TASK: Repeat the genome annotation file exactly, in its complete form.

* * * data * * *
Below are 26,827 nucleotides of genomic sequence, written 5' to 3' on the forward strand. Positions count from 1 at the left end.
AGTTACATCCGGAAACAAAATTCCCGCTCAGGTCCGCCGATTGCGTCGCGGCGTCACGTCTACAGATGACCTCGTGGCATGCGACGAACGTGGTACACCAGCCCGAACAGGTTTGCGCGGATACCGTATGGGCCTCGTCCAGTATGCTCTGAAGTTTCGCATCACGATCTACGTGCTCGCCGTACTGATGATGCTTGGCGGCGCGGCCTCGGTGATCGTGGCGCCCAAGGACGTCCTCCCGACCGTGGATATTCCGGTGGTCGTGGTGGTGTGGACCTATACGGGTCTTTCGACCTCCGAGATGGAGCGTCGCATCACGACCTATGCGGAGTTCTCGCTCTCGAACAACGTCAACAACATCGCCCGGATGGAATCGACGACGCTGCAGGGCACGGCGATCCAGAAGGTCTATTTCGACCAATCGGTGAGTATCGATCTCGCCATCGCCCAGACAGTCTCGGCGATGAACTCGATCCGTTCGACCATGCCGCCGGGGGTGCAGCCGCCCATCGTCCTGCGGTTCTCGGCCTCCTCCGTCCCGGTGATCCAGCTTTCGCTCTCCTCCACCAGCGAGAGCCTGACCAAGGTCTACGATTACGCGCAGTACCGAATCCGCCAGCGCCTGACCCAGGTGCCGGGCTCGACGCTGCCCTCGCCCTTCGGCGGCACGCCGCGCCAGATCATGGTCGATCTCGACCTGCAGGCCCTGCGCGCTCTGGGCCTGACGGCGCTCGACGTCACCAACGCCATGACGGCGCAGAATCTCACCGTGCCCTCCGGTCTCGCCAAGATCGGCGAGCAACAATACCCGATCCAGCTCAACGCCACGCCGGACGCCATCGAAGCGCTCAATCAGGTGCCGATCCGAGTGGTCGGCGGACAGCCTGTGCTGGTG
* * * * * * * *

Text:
Below are 26,827 nucleotides of genomic sequence, written 5' to 3' on the forward strand. Positions count from 1 at the left end.
AGTTACATCCGGAAACAAAATTCCCGCTCAGGTCCGCCGATTGCGTCGCGGCGTCACGTCTACAGATGACCTCGTGGCATGCGACGAACGTGGTACACCAGCCCGAACAGGTTTGCGCGGATACCGTATGGGCCTCGTCCAGTATGCTCTGAAGTTTCGCATCACGATCTACGTGCTCGCCGTACTGATGATGCTTGGCGGCGCGGCCTCGGTGATCGTGGCGCCCAAGGACGTCCTCCCGACCGTGGATATTCCGGTGGTCGTGGTGGTGTGGACCTATACGGGTCTTTCGACCTCCGAGATGGAGCGTCGCATCACGACCTATGCGGAGTTCTCGCTCTCGAACAACGTCAACAACATCGCCCGGATGGAATCGACGACGCTGCAGGGCACGGCGATCCAGAAGGTCTATTTCGACCAATCGGTGAGTATCGATCTCGCCATCGCCCAGACAGTCTCGGCGATGAACTCGATCCGTTCGACCATGCCGCCGGGGGTGCAGCCGCCCATCGTCCTGCGGTTCTCGGCCTCCTCCGTCCCGGTGATCCAGCTTTCGCTCTCCTCCACCAGCGAGAGCCTGACCAAGGTCTACGATTACGCGCAGTACCGAATCCGCCAGCGCCTGACCCAGGTGCCGGGCTCGACGCTGCCCTCGCCCTTCGGCGGCACGCCGCGCCAGATCATGGTCGATCTCGACCTGCAGGCCCTGCGCGCTCTGGGCCTGACGGCGCTCGACGTCACCAACGCCATGACGGCGCAGAATCTCACCGTGCCCTCCGGTCTCGCCAAGATCGGCGAGCAACAATACCCGATCCAGCTCAACGCCACGCCGGACGCCATCGAAGCGCTCAATCAGGTGCCGATCCGAGTGGTCGGCGGACAGCCTGTGCTGGTG